5 staffers who could leave White House
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The White House insists a difficult midterm election result won’t lead to a major shake-up of top presidential staff.

The post-midterm culling is something of a second-term tradition, epitomized by former President George W. Bush’s immediate removal of Defense Secretary Donald Rumsfeld after Democrats seized the majority in the House and Senate in 2006.


The White House insists President Obama has no similar plans.

“At this point I don’t anticipate that that will happen later this week,” White House press secretary Josh Earnest said on Monday.

Still, there is reason to think Obama’s White House could use some change, given the likelihood the president will be blamed for Democratic losses.

Only 45 percent of voters in an ABC News / Washington Post survey view the president as a good manager, and just 46 percent describe him as a strong leader.

Two-thirds of registered voters in an NBC News / Wall Street Journal poll released Monday say Obama should undertake either “a great deal of change” or “quite a bit of change” to his leadership style.

And Earnest on Monday said change wasn’t out of the question — it just shouldn’t be expected immediately.

“Traditionally after a midterm election it’s not uncommon for members of the president’s staff to use the opportunity of that election or its aftermath to leave the White House and sort of engage in a transition,” Earnest said. “So I would anticipate that there will be members, colleagues of mine here at the White House, who will do exactly that.”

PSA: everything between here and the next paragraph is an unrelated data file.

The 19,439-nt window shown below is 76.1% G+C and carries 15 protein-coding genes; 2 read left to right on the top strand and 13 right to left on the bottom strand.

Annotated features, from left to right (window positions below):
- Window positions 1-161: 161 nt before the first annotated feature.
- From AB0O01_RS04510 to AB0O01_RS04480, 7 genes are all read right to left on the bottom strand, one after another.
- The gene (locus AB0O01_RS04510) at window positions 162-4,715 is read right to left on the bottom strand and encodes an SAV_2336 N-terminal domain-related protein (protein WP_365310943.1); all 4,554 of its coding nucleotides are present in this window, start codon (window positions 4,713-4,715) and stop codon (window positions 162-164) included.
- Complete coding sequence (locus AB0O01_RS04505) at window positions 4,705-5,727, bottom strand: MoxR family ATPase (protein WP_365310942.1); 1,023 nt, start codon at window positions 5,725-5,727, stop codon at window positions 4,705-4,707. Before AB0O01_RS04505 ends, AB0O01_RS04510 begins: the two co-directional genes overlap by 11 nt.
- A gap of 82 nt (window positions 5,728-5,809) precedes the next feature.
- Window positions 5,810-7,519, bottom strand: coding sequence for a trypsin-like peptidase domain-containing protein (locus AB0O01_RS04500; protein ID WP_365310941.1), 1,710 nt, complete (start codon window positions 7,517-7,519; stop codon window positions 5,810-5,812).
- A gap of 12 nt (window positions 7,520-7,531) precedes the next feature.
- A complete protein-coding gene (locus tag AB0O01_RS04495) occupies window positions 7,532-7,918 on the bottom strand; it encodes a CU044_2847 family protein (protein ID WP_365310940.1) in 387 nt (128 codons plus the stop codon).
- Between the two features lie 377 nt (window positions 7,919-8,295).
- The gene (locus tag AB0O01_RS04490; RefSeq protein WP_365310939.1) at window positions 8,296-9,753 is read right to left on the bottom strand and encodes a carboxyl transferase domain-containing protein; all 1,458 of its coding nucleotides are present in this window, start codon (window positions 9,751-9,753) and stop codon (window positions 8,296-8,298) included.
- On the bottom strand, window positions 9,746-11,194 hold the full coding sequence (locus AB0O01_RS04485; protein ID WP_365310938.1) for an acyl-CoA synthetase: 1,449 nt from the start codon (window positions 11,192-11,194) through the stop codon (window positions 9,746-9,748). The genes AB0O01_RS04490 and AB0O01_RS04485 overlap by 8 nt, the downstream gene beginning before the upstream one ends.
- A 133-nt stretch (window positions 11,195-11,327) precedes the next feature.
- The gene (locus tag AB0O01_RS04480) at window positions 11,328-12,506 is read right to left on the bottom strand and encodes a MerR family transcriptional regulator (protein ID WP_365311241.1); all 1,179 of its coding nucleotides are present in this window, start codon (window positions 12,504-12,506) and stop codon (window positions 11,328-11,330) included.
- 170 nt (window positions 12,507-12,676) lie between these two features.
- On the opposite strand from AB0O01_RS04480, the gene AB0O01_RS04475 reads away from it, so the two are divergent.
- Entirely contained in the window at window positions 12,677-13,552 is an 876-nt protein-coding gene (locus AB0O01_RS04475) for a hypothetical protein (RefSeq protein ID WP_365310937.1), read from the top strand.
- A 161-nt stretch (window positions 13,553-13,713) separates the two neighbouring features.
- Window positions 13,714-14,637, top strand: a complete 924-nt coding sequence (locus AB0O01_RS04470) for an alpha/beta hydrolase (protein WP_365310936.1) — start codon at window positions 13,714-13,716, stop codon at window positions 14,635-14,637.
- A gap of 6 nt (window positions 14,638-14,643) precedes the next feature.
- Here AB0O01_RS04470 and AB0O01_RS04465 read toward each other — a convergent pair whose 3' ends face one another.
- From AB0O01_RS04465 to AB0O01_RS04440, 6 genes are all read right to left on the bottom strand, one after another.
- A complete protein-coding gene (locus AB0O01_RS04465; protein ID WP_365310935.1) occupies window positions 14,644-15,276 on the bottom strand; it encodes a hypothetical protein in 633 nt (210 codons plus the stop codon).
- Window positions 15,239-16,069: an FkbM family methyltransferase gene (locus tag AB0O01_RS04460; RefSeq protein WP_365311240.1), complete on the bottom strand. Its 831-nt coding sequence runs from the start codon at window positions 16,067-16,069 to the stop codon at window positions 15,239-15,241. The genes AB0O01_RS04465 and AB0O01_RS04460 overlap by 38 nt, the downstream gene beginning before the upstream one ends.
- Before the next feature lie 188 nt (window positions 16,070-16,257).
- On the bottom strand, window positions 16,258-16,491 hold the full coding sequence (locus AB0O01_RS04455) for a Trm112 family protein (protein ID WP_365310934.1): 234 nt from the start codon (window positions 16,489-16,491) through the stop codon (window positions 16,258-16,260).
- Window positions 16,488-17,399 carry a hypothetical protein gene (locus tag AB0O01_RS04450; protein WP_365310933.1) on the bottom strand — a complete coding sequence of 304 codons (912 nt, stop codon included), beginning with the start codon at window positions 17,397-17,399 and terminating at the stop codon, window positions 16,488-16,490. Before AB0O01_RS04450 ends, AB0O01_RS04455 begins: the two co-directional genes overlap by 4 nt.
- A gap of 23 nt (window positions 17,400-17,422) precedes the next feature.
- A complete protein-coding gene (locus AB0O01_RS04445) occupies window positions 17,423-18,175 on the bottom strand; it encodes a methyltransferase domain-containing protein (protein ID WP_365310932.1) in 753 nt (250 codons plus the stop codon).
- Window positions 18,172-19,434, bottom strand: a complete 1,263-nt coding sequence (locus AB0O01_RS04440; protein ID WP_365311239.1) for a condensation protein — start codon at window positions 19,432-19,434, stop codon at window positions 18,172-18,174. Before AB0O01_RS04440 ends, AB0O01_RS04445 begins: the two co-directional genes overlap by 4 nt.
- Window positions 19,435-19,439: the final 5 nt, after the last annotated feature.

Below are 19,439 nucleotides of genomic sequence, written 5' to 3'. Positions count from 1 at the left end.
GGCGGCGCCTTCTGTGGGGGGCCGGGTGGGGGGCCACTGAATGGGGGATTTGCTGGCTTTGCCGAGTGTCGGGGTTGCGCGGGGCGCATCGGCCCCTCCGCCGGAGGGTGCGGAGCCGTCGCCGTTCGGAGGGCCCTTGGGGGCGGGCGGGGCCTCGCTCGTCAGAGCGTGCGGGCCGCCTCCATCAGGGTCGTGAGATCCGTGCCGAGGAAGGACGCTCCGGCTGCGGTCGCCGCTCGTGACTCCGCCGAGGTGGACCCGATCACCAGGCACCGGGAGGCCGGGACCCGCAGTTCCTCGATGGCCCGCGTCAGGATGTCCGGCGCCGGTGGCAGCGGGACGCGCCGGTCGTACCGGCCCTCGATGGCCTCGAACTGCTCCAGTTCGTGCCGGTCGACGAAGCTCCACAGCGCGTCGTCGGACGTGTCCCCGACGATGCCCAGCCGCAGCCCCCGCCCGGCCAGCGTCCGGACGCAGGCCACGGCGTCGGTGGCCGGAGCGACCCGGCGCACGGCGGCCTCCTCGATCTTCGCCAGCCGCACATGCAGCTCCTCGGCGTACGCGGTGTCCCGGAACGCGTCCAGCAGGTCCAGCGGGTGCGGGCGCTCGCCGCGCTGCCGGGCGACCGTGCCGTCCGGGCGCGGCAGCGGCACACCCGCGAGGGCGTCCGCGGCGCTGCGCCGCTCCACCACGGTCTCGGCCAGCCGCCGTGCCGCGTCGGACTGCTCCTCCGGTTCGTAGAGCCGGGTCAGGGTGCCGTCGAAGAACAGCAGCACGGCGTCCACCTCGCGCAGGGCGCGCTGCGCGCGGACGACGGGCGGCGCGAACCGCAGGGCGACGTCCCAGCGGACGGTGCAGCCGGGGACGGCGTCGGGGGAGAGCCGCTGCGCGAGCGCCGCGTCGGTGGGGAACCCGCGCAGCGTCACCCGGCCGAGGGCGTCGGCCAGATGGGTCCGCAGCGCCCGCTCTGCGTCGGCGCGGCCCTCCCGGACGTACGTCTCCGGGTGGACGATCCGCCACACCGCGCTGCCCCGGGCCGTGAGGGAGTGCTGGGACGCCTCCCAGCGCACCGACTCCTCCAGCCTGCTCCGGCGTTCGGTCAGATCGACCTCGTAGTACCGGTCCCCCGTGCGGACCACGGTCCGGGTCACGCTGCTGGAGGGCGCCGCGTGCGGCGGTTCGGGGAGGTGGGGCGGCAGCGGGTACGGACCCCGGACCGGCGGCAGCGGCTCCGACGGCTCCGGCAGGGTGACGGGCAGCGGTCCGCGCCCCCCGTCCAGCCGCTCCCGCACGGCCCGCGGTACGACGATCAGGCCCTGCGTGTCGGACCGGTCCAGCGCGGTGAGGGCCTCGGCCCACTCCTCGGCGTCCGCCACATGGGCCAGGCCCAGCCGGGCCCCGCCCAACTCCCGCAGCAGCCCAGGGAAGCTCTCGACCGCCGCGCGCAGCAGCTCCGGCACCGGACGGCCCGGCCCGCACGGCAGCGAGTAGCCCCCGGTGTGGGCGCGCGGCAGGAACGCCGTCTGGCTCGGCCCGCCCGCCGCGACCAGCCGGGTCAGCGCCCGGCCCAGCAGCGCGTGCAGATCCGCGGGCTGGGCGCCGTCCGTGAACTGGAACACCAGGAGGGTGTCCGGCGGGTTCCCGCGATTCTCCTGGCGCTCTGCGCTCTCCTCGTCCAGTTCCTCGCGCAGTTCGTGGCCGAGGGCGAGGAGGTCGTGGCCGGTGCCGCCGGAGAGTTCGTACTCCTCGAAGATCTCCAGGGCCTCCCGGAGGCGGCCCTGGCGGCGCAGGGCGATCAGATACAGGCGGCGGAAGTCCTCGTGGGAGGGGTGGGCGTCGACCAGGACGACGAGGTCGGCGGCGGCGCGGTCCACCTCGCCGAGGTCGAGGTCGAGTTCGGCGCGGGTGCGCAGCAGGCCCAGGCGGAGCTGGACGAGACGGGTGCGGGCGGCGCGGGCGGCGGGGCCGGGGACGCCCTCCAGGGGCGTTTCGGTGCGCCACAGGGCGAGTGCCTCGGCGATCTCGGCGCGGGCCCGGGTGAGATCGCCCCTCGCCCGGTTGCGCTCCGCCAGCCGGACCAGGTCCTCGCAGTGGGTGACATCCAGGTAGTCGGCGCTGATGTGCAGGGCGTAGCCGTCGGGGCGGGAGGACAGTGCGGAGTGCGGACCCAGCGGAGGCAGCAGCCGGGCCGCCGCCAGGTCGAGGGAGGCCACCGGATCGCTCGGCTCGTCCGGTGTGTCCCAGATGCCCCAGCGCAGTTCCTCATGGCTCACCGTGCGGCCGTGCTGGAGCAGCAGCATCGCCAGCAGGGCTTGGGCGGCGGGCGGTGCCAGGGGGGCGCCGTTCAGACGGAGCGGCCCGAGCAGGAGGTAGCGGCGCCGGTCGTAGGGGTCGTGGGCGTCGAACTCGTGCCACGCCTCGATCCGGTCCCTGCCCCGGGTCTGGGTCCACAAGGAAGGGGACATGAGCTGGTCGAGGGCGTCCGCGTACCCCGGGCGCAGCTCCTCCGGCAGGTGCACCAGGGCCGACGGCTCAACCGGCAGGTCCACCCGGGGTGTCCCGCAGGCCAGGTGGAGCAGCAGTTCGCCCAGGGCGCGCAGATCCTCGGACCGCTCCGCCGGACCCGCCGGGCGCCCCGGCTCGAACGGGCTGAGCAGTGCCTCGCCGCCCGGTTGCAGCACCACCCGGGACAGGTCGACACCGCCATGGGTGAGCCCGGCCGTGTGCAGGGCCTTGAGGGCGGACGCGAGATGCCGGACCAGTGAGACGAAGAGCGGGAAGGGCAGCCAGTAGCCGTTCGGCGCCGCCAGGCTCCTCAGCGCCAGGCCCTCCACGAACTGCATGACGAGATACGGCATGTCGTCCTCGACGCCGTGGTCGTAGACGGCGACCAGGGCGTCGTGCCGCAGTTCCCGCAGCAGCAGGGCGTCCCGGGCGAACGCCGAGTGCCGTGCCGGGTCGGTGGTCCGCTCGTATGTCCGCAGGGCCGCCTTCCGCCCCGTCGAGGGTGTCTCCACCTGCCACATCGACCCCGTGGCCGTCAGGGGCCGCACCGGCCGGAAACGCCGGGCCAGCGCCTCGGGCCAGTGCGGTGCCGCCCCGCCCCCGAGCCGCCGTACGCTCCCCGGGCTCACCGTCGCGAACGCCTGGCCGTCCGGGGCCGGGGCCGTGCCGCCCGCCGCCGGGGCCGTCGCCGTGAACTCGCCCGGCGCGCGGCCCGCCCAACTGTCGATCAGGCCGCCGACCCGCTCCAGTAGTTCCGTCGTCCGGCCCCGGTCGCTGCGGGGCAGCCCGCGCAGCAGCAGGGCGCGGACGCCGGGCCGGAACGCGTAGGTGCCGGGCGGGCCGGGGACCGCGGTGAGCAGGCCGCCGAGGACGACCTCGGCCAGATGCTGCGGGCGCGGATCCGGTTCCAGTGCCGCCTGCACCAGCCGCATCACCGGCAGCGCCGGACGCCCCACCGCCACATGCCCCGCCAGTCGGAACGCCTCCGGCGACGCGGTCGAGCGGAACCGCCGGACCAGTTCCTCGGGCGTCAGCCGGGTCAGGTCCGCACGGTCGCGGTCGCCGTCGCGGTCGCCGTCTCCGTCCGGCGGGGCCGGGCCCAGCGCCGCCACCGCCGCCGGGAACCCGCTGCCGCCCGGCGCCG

Here are five Obama staffers to keep an eye on:

John Podesta

Podesta, a longtime Democratic aide who served as former President Clinton’s final chief of staff, has made clear he intends to leave the administration.

He’s reportedly held high-level strategy meetings with Hillary ClintonHillary Diane Rodham ClintonBudowsky: Why GOP donors flock to Manchin and Sinema Countering the ongoing Republican delusion Republicans seem set to win the midterms — unless they defeat themselves MORE’s nascent, unofficial presidential campaign. While some environmental activists have expressed hope Podesta could remain in the West Wing, his departure seems the most assured. 

Podesta has been credited with many of the White House’s regulatory and executive action successes in 2014. Recently tabbed Ebola czar Ron Klain could be a potential replacement candidate.

Dan Pfeiffer

Among the president’s most loyal aides, Pfeiffer has moved steadily up the White House ranks and now serves alongside Valerie Jarrett as a senior adviser to Obama. 

But the job has traditionally had a two-year shelf life in the Obama administration, with both David Axelrod (in 2011) and David Plouffe (in 2013) departing shortly after the annual State of the Union address. 

During an appearance last week on Bloomberg Television, Pfeiffer offered no denial when host Mark Halperin said he was “expected to leave the White House relatively soon.”

Jennifer Palmieri